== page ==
New Testament Notes 226-229

New Testament Notes 226-229 April 18, 2019


Detail of Israeli nature
Nature and Colors (in Israel)   Image by Hagit Cohen, PikiWiki


Luke 16:16-17

Compare Matthew 5:18; 11:12-13; 24:35; Mark 13:31; Luke 21:33


This passage may not seem entirely clear.  But one thing is clear:  Jesus is not denouncing the Law of Moses.  Forms of Protestantism that denigrate the Law do so in opposition to the Savior himself, in whose name they sometimes claim to do it.


Van Stalbemt Galilee
Adriaan van Stalbemt (17th century), “Jesus Preaching at the Sea of Galilee” (Wikimedia Commons public domain image)  I rather doubt that Mr. van Stalbemt had actually been there.


Luke 16:18

Compare Matthew 5:32; 19:9; Mark 10:11-12


This is an extraordinarily tough standard.  There’s much to be said about it, and a number of questions to be asked and, perhaps, answered.


But, right now, I don’t have the time to do this verse justice.


So — accuse me of cowardice if you like! — I’m not going to try.


Does it leave any possible room for doubt, though, as to how the Lord feels about divorce?


“’I hate divorce,’ says the Lord God of Israel, ‘and the one who is guilty of violence,’ says the Lord who rules over all. ‘Pay attention to your conscience, and do not be unfaithful.’”  (Malachi 2:16)


“The most hated thing before God is divorce.”  (Attributed to the Prophet Muhammad)


James Tissot Dives and Lazarus
“The Bad Rich Man in Hell (Le mauvais riche dans l’Enfer), by James Tissot


Luke 16:19-31


One of the great New Testament parables.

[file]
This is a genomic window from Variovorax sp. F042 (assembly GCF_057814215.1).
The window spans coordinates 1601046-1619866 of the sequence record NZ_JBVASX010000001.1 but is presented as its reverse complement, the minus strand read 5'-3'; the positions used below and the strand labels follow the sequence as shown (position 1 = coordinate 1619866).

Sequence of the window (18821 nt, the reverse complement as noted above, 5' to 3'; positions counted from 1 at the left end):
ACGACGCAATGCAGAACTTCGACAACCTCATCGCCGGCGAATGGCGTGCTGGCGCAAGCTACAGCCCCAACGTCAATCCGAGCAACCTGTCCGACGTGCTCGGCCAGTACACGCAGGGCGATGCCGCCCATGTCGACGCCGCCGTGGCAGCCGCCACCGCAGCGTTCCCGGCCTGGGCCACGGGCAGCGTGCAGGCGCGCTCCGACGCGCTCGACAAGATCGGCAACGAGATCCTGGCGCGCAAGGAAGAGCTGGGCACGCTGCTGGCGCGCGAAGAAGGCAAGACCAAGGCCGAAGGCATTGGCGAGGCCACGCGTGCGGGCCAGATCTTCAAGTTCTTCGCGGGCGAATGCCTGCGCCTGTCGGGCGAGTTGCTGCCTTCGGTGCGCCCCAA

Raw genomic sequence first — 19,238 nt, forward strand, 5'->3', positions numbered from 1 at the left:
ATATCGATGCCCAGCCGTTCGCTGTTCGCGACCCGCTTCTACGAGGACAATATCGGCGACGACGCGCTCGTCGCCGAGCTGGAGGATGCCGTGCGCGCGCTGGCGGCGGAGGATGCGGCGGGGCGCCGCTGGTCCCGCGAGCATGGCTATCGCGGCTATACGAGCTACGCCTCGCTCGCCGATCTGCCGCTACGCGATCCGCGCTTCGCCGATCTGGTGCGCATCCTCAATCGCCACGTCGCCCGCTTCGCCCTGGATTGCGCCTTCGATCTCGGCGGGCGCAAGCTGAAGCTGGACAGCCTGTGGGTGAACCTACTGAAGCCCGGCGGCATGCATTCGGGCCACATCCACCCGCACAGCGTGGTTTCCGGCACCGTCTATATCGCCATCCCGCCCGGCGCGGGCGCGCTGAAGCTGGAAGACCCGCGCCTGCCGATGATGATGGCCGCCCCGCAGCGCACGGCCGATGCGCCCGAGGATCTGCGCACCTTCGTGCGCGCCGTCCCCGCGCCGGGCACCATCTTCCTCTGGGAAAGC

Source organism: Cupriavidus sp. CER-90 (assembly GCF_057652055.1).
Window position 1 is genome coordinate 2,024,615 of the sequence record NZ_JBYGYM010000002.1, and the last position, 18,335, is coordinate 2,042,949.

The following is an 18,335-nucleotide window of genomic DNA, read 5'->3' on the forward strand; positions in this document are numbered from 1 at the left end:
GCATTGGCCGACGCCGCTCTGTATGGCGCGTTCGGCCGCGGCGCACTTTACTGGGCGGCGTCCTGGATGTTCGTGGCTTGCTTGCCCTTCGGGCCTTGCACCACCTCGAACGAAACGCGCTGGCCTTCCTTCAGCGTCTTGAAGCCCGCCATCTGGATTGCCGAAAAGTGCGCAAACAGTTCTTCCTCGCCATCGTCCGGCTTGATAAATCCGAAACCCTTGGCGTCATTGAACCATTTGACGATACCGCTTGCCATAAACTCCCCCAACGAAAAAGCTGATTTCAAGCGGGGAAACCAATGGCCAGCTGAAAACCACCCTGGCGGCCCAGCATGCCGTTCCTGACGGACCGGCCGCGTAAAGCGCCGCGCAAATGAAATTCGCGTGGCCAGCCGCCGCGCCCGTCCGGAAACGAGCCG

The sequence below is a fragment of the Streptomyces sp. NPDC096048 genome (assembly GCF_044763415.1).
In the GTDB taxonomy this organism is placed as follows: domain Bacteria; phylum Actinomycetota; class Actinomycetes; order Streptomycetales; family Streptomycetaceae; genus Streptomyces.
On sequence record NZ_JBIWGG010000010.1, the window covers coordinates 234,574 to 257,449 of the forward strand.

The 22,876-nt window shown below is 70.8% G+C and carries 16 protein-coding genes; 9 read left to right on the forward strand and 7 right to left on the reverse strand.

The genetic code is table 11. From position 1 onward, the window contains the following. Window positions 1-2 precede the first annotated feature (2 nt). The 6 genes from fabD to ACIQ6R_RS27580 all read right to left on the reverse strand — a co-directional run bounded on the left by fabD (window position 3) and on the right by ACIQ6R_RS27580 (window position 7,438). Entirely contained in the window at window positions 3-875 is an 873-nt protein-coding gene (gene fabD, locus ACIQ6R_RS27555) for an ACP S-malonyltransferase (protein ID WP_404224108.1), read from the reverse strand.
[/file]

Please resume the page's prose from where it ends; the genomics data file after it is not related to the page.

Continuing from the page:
I’ll concentrate on just a single aspect of it:


It’s amazing to me to watch as some people casually dismiss evidence supportive of the claims of the Restoration that I see as extraordinarily powerful (e.g., the Witnesses to the Book of Mormon).


I can’t help but think, in such cases, of the reaction of Laman and Lemuel to their rebuke by an angel, as recounted in 1 Nephi 3.


I would find that story implausible, except that I actually know some people who’ve turned their backs on the Gospel after having (by their own accounts) been granted absolutely remarkable Gospel-specific manifestations.


It does happen.


So the notion that certain folks wouldn’t “be persuaded, though one rose from the dead,” though it’s very surprising at first glance, is quite believable to me.  And some people, I think, are determined not to believe.  They cannot ultimately be persuaded against their will.


Durer woodcut of betrayal of Jesus
“The Betrayal of Christ,” by Albrecht Dürer (1508)


Luke 17:1-3

Compare Matthew 18:6-7; Mark 9:42


A substantial portion of the trial of this life is dealing with the boorishness, betrayals, indifference, selfishness, dishonesty, and occasional hatred and violence of others.


Such things are an essential part of the test.  But those who are guilty of them will receive no divine reward for them.


And, of course, that includes all of us.



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